A review of 38 studies of substance abuse treatment for women found more positive treatment outcomes associated with the provision of child care, prenatal care, mental health services, a focus on women's issues, women-only admissions and comprehensive treatment. In another review, effective programs included improving parenting capabilities and family interventions, home visits during pregnancy to help prepare women for parenting responsibilities, parenting training and collaboration among multiple agencies. Positive treatment outcomes in a study of clients in a long-term comprehensive residential treatment program included abstinence following treatment, no involvement with the criminal justice system, not living with a partner who abused substances, employment gains, improved mental health and obtaining child custody. Increased self-esteem, decreased depressive symptoms and improved parenting attitudes were found in a program with comprehensive, gender-specific services to women with children aged under 3 years, who lived with them in the program. Even though women had more mental health issues than men initially, they had a greater reduction in drug use than men when mental health and gender-specific services were provided. Improvements in a 'one-stop shop' program included decreased substance abuse, increased social support, more positive parenting attitudes, less maternal depression, and improvements in child social development.[35,50]
Comprehensive treatment is effective in both long-term residential and outpatient treatment modalities. Although analyses of data from national surveys on substance abuse treatment settings for women between 1987 and 1998 showed a slight increase in the proportion of women in all types of substance abuse treatment programs:
"Less than half of the drug treatment providers whose clients were only women provided services for pregnant or postpartum women, prenatal and perinatal care, child care services, women's groups, or domestic violence services"
Another examination of 10 years of outpatient services for women between 1995 and 2005 found that specialized services were decreasing, with less availability of single-sex group therapy, fewer staff with specialized training and a trend towards less child care being provided.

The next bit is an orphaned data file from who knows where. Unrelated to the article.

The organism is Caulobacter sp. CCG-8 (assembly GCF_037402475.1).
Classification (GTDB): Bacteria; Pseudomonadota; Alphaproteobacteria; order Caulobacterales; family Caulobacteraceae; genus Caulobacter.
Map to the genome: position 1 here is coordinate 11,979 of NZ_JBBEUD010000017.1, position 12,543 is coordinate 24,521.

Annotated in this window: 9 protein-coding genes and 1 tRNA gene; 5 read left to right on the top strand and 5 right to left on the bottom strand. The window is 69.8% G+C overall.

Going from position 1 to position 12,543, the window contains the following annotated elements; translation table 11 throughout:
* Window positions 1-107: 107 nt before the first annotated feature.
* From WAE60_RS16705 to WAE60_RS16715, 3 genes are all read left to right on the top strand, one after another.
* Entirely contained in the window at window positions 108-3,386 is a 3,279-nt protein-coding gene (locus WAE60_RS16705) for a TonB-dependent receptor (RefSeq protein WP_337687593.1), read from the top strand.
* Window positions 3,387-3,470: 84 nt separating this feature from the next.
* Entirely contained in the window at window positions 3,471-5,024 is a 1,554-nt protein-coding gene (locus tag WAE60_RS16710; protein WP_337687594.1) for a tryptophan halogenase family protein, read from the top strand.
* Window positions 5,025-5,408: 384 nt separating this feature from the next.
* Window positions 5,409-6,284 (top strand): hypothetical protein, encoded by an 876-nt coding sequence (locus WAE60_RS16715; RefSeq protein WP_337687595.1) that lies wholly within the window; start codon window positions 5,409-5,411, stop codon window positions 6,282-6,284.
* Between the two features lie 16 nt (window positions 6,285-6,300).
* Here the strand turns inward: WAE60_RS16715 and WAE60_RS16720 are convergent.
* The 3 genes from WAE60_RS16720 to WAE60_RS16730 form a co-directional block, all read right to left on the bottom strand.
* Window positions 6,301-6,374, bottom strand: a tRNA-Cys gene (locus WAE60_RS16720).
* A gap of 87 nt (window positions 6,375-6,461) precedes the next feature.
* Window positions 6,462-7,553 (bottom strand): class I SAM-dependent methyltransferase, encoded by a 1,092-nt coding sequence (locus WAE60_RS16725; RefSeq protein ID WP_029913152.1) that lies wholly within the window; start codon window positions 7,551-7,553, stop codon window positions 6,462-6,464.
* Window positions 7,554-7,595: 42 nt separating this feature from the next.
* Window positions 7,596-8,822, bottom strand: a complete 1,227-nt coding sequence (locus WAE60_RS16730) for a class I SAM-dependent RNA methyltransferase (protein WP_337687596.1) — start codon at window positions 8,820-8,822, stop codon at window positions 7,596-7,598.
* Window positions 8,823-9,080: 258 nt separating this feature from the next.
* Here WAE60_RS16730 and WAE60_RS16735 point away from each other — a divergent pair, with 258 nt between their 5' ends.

There is a history of home-based interventions. Positive long-term outcomes were reported in a home-visitation program that used an advocacy approach and was staffed by women with backgrounds similar to the perinatal substance users with whom they worked. Outcomes measured at the 3-year treatment completion and following treatment completion found women who participated in the program had high rates of abstinence and low rates of subsequent pregnancies. Another home-based intervention program for women who had used drugs during pregnancy provided home visits by paraprofessionals every week for the first 6 months following delivery and every other week until the babies were aged 12 months. No significant differences were found in maternal competence, parenting attitudes, child responsiveness or substance use between the mothers who received the home-based intervention and a control group, which was attributed to continued substance use and negative parenting attitudes. In a subsample from this study, children in home-based intervention whose mothers had retained custody of them for at least 18 months showed positive results in cognitive and motor development. The Reaching Families Early program found that the use of outreach and case-management services was highly effective in working with a group of perinatal substance users who were primarily poor, urban, single African-American women. More home case-management visits were associated with retaining custody of the child, less drug use and more drug-use treatment.
Women's Health. 2008;4(1):67-77. © 2008 Future Medicine Ltd.
Cite this: Treatment of Substance Abuse During Pregnancy - Medscape - Jan 01, 2008.